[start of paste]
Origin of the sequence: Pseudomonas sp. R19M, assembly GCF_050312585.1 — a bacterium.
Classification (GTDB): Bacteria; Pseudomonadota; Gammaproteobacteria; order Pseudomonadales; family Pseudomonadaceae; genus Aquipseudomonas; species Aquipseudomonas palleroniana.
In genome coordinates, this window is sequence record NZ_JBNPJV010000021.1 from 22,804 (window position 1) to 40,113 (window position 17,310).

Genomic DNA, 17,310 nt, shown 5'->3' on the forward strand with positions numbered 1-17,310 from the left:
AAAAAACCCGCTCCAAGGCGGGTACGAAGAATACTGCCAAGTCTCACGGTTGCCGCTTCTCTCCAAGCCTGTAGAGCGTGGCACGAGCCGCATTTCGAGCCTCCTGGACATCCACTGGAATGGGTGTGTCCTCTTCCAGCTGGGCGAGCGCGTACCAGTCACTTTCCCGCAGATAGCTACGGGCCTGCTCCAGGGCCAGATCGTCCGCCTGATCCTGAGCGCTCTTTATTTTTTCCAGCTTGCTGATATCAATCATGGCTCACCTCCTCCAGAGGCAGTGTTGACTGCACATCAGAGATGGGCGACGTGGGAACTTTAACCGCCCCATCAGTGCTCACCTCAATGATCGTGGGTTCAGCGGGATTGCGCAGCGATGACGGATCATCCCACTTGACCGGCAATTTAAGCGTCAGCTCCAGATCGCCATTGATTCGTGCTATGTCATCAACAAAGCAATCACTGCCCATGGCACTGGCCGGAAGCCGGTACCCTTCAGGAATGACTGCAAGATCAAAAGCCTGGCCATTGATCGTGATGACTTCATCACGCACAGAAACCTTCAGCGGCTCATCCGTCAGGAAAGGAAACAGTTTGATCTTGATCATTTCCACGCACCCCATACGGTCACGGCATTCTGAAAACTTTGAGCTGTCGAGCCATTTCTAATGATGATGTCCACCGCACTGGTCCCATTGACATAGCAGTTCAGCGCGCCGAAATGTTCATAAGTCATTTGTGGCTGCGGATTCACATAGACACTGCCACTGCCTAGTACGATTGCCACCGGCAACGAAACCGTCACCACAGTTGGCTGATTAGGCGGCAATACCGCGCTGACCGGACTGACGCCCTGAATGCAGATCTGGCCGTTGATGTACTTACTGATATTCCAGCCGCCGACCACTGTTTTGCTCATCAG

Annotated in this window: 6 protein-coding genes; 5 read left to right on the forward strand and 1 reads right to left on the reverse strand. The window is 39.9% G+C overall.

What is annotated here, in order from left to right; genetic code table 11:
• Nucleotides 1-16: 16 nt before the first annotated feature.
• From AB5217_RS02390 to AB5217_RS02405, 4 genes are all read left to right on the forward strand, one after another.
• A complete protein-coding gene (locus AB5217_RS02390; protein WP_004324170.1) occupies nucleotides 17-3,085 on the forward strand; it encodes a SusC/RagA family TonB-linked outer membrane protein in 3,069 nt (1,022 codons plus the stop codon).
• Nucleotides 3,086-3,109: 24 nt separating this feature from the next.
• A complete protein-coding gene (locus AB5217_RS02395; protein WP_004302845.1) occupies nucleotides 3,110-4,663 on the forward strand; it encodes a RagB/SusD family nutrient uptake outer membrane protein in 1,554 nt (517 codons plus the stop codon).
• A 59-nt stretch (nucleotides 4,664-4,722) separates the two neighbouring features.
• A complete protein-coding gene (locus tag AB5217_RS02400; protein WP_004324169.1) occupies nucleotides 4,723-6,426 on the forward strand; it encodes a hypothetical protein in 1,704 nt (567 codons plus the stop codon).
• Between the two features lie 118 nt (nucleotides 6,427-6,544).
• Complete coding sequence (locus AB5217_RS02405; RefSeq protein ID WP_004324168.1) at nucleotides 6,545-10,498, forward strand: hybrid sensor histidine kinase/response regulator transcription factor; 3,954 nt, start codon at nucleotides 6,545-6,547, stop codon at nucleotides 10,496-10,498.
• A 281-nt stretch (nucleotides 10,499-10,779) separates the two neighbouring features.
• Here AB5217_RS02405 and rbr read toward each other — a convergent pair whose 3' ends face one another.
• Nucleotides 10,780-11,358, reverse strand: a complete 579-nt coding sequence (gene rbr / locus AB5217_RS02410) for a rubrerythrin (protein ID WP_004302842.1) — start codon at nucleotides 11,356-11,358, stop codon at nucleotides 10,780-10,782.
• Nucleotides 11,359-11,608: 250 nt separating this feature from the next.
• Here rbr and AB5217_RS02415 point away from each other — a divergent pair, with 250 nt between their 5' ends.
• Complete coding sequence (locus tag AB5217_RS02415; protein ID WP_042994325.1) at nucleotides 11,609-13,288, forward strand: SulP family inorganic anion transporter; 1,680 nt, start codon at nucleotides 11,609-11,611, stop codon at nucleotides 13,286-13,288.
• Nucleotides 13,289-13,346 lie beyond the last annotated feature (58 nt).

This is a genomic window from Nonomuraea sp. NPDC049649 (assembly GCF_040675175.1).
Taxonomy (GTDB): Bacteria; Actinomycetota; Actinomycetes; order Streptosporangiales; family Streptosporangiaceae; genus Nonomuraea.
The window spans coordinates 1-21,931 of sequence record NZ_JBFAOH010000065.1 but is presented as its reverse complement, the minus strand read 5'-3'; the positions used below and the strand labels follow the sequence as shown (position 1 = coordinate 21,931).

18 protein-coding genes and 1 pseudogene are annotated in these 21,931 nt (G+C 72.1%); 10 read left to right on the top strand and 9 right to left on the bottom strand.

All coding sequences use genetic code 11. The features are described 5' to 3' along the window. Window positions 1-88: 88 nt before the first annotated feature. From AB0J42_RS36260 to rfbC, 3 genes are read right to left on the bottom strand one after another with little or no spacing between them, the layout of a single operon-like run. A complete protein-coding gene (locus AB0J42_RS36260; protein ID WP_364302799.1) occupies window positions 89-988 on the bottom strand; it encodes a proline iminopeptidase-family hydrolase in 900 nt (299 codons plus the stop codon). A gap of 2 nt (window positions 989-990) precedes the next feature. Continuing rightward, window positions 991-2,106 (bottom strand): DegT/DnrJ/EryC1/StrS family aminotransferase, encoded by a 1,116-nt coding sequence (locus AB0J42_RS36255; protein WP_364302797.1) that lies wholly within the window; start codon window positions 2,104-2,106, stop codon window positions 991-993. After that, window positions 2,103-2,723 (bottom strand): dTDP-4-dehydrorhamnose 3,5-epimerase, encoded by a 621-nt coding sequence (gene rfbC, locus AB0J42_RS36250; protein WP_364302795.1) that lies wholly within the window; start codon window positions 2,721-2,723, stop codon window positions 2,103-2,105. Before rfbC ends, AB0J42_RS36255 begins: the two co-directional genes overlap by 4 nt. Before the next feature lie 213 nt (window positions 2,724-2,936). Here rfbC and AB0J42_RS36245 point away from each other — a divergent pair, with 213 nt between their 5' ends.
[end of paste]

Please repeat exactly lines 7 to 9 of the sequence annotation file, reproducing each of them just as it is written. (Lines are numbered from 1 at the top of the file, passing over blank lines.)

What is annotated here, in order from left to right; genetic code table 11:
• Nucleotides 1-16: 16 nt before the first annotated feature.
• From AB5217_RS02390 to AB5217_RS02405, 4 genes are all read left to right on the forward strand, one after another.